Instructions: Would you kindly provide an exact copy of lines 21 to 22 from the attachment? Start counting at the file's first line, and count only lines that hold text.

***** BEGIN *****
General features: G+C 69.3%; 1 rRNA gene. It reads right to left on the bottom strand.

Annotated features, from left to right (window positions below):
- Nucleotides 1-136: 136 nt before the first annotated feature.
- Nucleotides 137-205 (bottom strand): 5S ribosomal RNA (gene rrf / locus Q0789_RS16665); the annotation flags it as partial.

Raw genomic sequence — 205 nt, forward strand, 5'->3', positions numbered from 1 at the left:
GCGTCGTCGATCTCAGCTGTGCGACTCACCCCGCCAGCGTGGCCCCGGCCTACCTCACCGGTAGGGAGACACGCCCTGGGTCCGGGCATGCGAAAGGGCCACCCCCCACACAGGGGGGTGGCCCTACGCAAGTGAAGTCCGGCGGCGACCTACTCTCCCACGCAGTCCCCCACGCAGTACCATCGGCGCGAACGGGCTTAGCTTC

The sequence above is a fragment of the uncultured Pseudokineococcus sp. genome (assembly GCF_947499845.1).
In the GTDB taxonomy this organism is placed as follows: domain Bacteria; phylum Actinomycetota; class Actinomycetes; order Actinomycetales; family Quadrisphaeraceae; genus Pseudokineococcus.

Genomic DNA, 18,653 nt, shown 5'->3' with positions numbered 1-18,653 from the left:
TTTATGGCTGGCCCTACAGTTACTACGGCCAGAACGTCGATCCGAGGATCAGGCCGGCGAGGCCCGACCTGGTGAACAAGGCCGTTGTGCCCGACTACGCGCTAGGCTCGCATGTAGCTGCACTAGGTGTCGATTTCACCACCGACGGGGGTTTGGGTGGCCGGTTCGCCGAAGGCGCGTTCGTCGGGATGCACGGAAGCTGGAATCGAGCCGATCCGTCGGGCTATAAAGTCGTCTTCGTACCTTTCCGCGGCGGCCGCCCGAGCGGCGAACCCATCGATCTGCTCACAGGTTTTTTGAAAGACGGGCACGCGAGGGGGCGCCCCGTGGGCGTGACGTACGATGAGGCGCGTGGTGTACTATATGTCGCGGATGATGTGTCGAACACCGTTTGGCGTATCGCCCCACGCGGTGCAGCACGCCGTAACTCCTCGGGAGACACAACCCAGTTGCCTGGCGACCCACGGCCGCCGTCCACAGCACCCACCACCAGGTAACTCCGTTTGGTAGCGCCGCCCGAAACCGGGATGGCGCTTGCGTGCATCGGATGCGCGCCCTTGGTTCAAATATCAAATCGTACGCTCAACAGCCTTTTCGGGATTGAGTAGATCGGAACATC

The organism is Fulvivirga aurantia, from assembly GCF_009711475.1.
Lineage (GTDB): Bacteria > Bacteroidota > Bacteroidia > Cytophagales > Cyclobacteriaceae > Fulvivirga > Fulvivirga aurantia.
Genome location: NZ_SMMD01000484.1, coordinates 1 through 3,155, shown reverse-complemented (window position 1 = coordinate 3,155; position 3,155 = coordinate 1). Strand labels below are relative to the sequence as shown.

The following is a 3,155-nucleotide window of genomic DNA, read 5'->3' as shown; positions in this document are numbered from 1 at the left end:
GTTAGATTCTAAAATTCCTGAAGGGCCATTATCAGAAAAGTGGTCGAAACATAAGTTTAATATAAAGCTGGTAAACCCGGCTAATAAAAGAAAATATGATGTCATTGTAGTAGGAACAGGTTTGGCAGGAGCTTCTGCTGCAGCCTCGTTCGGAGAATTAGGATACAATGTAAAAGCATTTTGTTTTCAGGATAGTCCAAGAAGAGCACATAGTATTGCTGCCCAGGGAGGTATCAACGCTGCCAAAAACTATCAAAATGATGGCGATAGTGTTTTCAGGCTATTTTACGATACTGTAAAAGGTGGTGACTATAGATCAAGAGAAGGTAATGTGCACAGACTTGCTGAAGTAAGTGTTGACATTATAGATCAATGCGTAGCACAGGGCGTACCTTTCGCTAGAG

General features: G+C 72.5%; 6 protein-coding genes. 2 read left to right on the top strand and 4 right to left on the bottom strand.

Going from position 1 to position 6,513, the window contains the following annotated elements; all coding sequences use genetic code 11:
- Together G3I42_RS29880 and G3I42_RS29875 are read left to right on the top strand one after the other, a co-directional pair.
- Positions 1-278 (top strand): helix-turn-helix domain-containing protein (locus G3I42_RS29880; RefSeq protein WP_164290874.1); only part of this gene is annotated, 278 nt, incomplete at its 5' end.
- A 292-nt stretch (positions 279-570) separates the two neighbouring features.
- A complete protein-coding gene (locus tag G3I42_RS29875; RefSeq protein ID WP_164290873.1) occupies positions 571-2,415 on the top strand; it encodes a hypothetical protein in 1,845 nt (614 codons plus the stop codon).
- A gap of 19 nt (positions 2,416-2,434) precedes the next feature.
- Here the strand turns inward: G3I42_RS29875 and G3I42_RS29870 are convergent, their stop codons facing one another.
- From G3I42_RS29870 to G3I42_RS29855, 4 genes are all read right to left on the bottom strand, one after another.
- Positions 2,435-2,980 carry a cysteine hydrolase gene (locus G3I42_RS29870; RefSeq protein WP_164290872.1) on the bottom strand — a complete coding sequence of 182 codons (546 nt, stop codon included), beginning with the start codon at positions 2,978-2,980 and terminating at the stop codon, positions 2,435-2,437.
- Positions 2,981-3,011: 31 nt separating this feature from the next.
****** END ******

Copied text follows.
- A complete protein-coding gene (locus tag G3I42_RS29875; RefSeq protein ID WP_164290873.1) occupies positions 571-2,415 on the top strand; it encodes a hypothetical protein in 1,845 nt (614 codons plus the stop codon).
- A gap of 19 nt (positions 2,416-2,434) precedes the next feature.